Fort Souville

Le fort de Souville. Source :

Captain Gustave de la Taille, who built this fort, named it Souville, a Loiret village.

Last Judgement at Verdun

After their major attacks on 21 February, 10 April and 25 May 1916, the Germans occupied the elevated côte du Poivre and the côte des Chambrettes on the right bank of the Meuse, as well as Fort Douaumont, a particularly important vantage point which was to become an essential part of the enemy's logistical plan. On 7 June, the enemy got as far as the defending ranks on the Fort Vaux, and those on the front lines reached the Eastern slopes of the high ridge punctuated by Thiaumont, the ruins of Fleury village and the Fort Souville. If the Germans managed ito take this ridge, their artillery would be able to fire straight at Verdun and the bridges over the Meuse from less than 5000m away, thus putting the French in grave danger. If, on the other hand, the ridge remained French, then not only would it be possible to defend the right bank, as Commander in Chief Joffre ordered, but it might also be possible to counter-attack and take back the forts at Vaux and Douaumont.

While the obdurate enemy charged to take the Thiaumont-Fleury-Souville ridge, the period from June to September constituted "the last judgement at Verdun," a horrible drama in which the epic, partially destroyed (1) Fort of Souville saved the day no fewer than three times. On 23 June, when the violent German offensive began, Souville dominated and flanked the entire combat zone. The French artillery used it as a look-out post from which to barrage the blocked enemy infantry with projectiles. On 11 July at dawn, the Germans charged at Souville. They did the same on the 12th, and got as far as the fort. Thanks to the artillery and the counter-attacks of the 7th Regiment and the 25th Batallion of Light Infantrymen, the few enemy soldiers that actually reached the fort were imprisoned. Souville escaped German clutches. The parallel ridges of Froideterre and Souville - Thiaumont and Froideterre on the one hand, the Forts of Vaux and Souville on the other - all played a major role in directing the enemy attack. Once Thiaumont was taken, the enemy effort ground to a halt on Froideterre. Fort Vaux fell to the Germans on 7 June, but on 11 and 12 July, Souville came to the rescue once again. Once Fleury was taken, the Germans rushed to take advantage of the ravines at la Poudrière, but because Froideterre and Souville were still in the hands of the French, it was impossible for them to capitalize on their success: they were threatened on all sides. This month-long battle for Souville-Fleury-Thiaumont revealed the vital role of permanent fortifications in the Battle of Verdun. And it was thanks to the combination of the extraordinary resilience of Verdun's "poilu" soldiers and the energy of the high command that this battle was won and Verdun saved. (1) From 21 June on, it was subject to daily attacks that gravely crippled its defences.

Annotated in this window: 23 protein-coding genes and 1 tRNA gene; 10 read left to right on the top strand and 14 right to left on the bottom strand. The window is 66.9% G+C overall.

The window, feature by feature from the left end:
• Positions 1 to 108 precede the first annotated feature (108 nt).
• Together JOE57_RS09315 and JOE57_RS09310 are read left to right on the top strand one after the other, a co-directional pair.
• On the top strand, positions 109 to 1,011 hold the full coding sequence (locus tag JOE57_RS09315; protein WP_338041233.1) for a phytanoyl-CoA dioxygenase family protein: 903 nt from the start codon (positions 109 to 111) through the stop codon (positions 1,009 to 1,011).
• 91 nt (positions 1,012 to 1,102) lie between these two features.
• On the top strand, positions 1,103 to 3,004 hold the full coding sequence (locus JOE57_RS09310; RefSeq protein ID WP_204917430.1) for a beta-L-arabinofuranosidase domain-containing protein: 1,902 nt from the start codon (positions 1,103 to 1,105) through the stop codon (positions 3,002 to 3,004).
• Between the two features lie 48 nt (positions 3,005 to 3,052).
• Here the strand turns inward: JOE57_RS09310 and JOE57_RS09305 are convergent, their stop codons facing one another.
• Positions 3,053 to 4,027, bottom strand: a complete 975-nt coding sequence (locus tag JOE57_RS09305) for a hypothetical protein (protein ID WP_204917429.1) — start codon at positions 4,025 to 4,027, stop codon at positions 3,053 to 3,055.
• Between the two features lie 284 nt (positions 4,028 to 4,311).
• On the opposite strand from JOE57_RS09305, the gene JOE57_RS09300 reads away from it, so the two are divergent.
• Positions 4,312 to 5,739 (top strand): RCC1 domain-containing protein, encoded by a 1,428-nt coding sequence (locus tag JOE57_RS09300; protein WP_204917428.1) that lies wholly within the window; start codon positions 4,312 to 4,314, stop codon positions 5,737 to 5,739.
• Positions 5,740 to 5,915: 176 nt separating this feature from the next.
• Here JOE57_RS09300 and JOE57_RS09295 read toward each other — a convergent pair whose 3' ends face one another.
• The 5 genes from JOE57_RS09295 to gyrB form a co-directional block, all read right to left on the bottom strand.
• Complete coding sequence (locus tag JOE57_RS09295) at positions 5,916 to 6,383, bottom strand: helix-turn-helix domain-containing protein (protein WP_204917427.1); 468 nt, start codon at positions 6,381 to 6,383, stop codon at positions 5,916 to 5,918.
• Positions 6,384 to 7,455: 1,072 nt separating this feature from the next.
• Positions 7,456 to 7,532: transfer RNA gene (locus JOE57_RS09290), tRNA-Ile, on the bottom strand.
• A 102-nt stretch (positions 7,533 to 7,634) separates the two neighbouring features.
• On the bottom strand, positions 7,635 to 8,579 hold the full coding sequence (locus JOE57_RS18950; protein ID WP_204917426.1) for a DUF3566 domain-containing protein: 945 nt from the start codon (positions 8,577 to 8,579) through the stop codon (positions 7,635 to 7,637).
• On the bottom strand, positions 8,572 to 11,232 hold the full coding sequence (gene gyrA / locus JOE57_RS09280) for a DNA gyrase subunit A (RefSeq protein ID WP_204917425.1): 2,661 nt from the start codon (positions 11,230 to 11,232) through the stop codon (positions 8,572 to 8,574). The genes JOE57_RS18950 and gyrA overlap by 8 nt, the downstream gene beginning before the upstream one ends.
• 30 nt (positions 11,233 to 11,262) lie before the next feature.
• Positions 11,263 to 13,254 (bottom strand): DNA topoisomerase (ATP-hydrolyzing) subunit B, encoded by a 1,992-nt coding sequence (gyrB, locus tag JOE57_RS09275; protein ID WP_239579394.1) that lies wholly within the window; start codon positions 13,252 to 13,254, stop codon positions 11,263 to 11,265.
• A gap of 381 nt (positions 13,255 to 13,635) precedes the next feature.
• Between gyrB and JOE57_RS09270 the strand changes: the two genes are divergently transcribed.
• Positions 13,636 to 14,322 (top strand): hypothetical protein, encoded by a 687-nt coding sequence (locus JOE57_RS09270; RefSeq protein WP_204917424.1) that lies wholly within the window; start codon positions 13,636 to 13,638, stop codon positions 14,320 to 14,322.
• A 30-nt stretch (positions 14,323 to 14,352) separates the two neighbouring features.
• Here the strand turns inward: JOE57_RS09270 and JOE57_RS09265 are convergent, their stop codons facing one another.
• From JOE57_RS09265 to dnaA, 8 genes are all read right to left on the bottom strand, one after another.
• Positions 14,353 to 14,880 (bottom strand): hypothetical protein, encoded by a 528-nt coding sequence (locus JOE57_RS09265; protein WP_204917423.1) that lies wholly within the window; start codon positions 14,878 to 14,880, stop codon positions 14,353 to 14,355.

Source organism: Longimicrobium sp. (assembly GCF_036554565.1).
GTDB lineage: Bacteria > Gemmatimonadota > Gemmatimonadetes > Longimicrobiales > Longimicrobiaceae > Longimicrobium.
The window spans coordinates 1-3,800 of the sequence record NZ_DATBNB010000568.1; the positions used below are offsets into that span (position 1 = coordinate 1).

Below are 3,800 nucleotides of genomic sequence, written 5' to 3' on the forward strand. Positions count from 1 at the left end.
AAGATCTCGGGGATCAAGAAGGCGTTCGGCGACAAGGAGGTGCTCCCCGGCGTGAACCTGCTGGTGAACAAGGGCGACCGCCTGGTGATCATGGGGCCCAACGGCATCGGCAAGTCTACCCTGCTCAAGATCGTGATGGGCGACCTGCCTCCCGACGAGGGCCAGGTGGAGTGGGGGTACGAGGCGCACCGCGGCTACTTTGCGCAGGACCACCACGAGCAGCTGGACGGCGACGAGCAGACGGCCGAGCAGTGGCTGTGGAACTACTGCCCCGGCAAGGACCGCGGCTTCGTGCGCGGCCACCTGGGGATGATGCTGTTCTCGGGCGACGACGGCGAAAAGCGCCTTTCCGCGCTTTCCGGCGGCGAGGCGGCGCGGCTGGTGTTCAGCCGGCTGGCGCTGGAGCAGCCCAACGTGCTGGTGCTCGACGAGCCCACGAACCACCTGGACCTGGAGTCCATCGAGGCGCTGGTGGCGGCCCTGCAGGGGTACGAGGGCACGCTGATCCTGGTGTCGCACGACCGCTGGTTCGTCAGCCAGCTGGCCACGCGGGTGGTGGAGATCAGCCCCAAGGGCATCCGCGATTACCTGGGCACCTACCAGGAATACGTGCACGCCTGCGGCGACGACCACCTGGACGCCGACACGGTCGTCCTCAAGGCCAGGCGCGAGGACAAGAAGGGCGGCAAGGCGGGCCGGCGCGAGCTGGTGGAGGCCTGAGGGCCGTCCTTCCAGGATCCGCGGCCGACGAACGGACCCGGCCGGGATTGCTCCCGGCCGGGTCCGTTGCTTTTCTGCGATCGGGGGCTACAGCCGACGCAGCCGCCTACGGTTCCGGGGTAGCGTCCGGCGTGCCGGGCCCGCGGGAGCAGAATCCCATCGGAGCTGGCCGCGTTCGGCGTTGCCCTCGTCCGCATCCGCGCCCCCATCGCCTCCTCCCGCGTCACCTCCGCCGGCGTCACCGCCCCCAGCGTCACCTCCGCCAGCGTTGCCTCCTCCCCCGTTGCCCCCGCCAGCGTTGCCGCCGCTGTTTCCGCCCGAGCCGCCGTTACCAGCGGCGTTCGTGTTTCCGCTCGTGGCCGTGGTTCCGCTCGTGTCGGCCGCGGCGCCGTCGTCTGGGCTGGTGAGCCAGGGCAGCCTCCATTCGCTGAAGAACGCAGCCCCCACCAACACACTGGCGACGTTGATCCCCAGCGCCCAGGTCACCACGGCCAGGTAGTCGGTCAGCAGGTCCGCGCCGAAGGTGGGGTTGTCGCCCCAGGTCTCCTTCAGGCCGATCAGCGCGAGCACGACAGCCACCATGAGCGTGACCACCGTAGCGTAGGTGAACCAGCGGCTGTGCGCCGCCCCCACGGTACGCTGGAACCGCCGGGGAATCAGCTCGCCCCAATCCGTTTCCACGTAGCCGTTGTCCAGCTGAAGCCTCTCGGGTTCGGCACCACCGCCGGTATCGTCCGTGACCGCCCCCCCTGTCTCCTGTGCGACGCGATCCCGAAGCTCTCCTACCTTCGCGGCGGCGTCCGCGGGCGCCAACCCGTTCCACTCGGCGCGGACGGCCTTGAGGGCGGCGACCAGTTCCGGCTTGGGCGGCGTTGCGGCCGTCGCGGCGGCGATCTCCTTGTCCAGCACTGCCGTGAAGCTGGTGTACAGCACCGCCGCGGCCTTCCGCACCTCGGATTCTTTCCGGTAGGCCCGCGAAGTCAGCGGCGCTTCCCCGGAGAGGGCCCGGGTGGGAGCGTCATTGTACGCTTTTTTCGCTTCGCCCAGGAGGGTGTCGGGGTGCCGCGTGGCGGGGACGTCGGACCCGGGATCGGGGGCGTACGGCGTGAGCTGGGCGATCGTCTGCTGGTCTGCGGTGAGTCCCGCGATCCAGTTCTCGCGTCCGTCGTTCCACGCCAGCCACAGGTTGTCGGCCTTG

Souville's fortified massif A complete defence system

Captain Gustave de la Taille, the ingenious officer who built this fort, gave it the name of the Loiret village -- Souville -- in which his ancestor, Bertrand de la Taille, groom to the Lord of Souville, had been laid to rest in 1319. In 1916, this massif consisted of: Fort Souville: situated at 388m above sea level (at precisely the same altitude as the Fort Douaumont), and built between 1875 and 1879 from limestone covered with 3-5m of earth. The ditches that surrounded it featured built-in scarps and counterscarps, flanked by caponniers armed with revolver cannons and 12 tonne breechblock canons. In 1889, the whole thing was wrapped in barbed wire 30m thick. It was one of the Séré des Rivières belt's "first generation" forts, like those at Belleville, Saint Michel and Tavannes. In 1888, the gunpowder magazine was reinforced with 2.5m of concrete and a 1m thick layer of sand. Connecting passageways were built, as well as six 18m by 5m shelters, each protected by an 8m thick layer of blocks made from rock, marl, and loose stones. The fort housed the district's telephone exchange, consisting of two underground lead circuits that connected it to Fort Douaumont and the fortification at Thiaumont, plus two overhead cables linking other forts and the Verdun citadel exchange. Before conflict began, there were plans to establish a communication system for clear days, using lights, with the fortified town of Longwy, more than 35km away as the crow flies